Aunt Bee and Andy are a staple at our house. My best friend, who thought she’d died and gone to you know where after leaving elementary teaching and moving to middle school, used Andy Griffith to teach English to 8th graders in SW GA to lots of black, white and Hispanic students. They might watch a portion of the show and write the ending, look for all of the grammar mistakes, or discuss/write about the moral of the story. Andy Griffith was easy to use as it had no profanity and, while it featured an all-white cast, it was revered by all students. Those same students, well into adulthood now, still stop my friend in the Winn Dixie, give her a hug and tell her they continue to watch the shows and so do their children. Aunt Bee, Andy and Barney are still teaching and raising lots of kids.
JonDragonfly - April 9, 2022 1:43 pm
I’m told that there is a whole Sunday School program that involves watching an episode and discussing the moral of the story.
gaffstergal - April 9, 2022 1:44 pm
So lovely….to keep the main thing, the main thing, as we say in our household. Generous love, respect for those who give it, and celebration of the good in our culture….not entirely out of date….just harder to find.
Helen De Prima - April 9, 2022 1:56 pm
We visited Siler City back in the 90’s, a fitting resting place for Aunt Bee.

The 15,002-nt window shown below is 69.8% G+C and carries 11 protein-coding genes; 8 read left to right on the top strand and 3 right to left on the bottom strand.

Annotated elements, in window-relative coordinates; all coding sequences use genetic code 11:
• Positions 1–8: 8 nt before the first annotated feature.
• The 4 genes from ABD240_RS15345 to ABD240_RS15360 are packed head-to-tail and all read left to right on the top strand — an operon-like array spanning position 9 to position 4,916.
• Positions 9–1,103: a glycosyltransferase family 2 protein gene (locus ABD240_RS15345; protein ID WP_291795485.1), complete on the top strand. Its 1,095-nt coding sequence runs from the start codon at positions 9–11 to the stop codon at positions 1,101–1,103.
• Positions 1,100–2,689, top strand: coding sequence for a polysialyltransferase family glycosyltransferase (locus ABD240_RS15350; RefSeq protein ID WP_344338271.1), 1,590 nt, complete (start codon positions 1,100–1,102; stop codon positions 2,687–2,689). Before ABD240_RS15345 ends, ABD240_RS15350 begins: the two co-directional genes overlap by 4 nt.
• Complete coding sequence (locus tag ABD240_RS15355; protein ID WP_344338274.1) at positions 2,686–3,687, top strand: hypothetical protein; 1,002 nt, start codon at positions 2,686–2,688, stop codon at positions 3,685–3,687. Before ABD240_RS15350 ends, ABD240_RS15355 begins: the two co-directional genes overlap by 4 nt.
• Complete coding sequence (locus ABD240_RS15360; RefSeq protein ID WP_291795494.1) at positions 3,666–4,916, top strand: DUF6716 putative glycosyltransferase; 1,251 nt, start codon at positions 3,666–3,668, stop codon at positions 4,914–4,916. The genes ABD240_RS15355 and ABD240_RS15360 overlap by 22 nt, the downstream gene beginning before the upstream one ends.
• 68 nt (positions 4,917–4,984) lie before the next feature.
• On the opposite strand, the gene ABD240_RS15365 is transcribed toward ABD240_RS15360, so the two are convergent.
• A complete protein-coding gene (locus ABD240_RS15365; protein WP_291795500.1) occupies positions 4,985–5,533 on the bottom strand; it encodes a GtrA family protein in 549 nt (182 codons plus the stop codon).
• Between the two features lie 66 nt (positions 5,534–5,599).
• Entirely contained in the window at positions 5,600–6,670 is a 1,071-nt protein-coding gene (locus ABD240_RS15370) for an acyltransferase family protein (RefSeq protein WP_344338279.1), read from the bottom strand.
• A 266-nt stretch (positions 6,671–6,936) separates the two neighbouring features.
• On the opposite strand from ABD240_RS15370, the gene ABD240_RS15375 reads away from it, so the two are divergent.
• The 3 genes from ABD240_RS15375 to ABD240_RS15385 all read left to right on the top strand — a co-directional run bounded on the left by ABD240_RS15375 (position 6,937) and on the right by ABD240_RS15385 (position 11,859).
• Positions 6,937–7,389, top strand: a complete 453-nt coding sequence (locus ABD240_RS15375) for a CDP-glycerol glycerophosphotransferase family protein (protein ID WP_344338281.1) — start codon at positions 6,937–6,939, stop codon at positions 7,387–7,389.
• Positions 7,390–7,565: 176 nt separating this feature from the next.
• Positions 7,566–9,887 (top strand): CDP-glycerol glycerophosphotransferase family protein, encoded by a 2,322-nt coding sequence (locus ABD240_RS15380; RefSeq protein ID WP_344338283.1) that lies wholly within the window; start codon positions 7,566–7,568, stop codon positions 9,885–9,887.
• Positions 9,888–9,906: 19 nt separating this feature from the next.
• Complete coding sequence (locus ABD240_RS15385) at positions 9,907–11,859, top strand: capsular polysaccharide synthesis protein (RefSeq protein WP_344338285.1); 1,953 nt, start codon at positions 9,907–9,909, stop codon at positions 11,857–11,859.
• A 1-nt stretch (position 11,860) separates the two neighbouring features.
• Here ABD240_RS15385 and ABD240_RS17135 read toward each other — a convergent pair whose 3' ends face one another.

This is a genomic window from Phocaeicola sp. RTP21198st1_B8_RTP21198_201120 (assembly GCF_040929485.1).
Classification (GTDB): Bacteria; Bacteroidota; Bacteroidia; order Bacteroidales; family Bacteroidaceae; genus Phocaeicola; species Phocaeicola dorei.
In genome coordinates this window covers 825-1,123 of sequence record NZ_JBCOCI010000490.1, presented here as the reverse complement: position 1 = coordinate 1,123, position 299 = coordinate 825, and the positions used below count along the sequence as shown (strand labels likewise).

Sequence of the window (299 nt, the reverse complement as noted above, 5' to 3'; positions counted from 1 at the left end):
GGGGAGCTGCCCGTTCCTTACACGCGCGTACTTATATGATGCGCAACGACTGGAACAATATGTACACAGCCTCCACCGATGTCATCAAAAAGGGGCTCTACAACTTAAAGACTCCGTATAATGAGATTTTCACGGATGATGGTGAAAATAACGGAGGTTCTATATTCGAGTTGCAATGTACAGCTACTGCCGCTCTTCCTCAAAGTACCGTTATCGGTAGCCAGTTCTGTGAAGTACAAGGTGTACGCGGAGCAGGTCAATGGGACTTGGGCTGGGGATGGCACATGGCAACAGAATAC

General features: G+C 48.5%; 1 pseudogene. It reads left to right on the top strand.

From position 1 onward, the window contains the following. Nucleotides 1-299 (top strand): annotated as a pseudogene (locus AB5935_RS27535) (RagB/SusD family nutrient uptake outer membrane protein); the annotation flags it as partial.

Sandra - April 9, 2022 2:19 pm
My daughter who is 52 now, watch Andy everyday. ALL DAY. She knows every episode. And to Norma who ask what they did with the pickles. I heard they were donated to a soup kitchen or homeless shelter.
Sean hope you and Jamie enjoy your new home in Birmingham. Alabama is a great place to live.
🇿🇦🇿🇦Norma Den - April 9, 2022 4:57 pm
Thanks Sandra for answering my question about the pickles. Wasted food worries me with the amount of hungry people even in first world countries.
Susan H Poole - April 9, 2022 2:24 pm
Patricia Gibson - April 9, 2022 2:57 pm
The Andy Griffith show never gets old.
LuAnn Carpenter - April 9, 2022 3:05 pm
That drawing of Aunt Bee is awesome! If that’s you Sean, you are becoming a fine artist too!
Ann Davis - April 9, 2022 3:36 pm
I love this! My husband and I grew up with Andy and the rest too. Now, especially when the news is so depressing and our country is turned upside down, we watch Andy every night – two episodes- and just laugh and enjoy the simple life and simple lessons taught – and laugh with Barnie especially. We are thankful we were alive to enjoy the way things used to be and like to go back and just remember.
Sue Ann Holmes - April 9, 2022 3:45 pm
I still love to watch episodes of Andy and the gang. Always a lesson to learn!
Wyatt - April 9, 2022 4:38 pm
Linda Moon - April 9, 2022 4:40 pm
Aunt Bee’s Pickle Story is sort of like my overall cooking story. My cooking’s not considered to be very good, and Mount Olive Bread and Butter Chips are my favorites. I’m so glad our children got to know Andy and the rest of these folks, and I’m especially glad you did too, kid. I’m saying the tombstone’s words from my heart to you right now, Sean Dietrich. You won’t die.
Shelton A. - April 9, 2022 4:55 pm
Your dogs are (and have been, as far as I know) named after characters on Andy’s show. What more needs to be said, Sean. In college, they played 2 episodes at 4:00. Five us were there to watch. Even episodes you knew by heart were still funny. Andy helped raise a lot of us. I watched him as a kid and into my 60’s. Andy is timeless and so are the show’s characters. Aunt Bee was all our aunt. Even with kerosene pickles. God bless
Shelton A. - April 9, 2022 4:57 pm
Echo Wyatt, “Citizen’s arrest!!” My favorite episode. Pickles, second.
Linda Moon - April 9, 2022 6:15 pm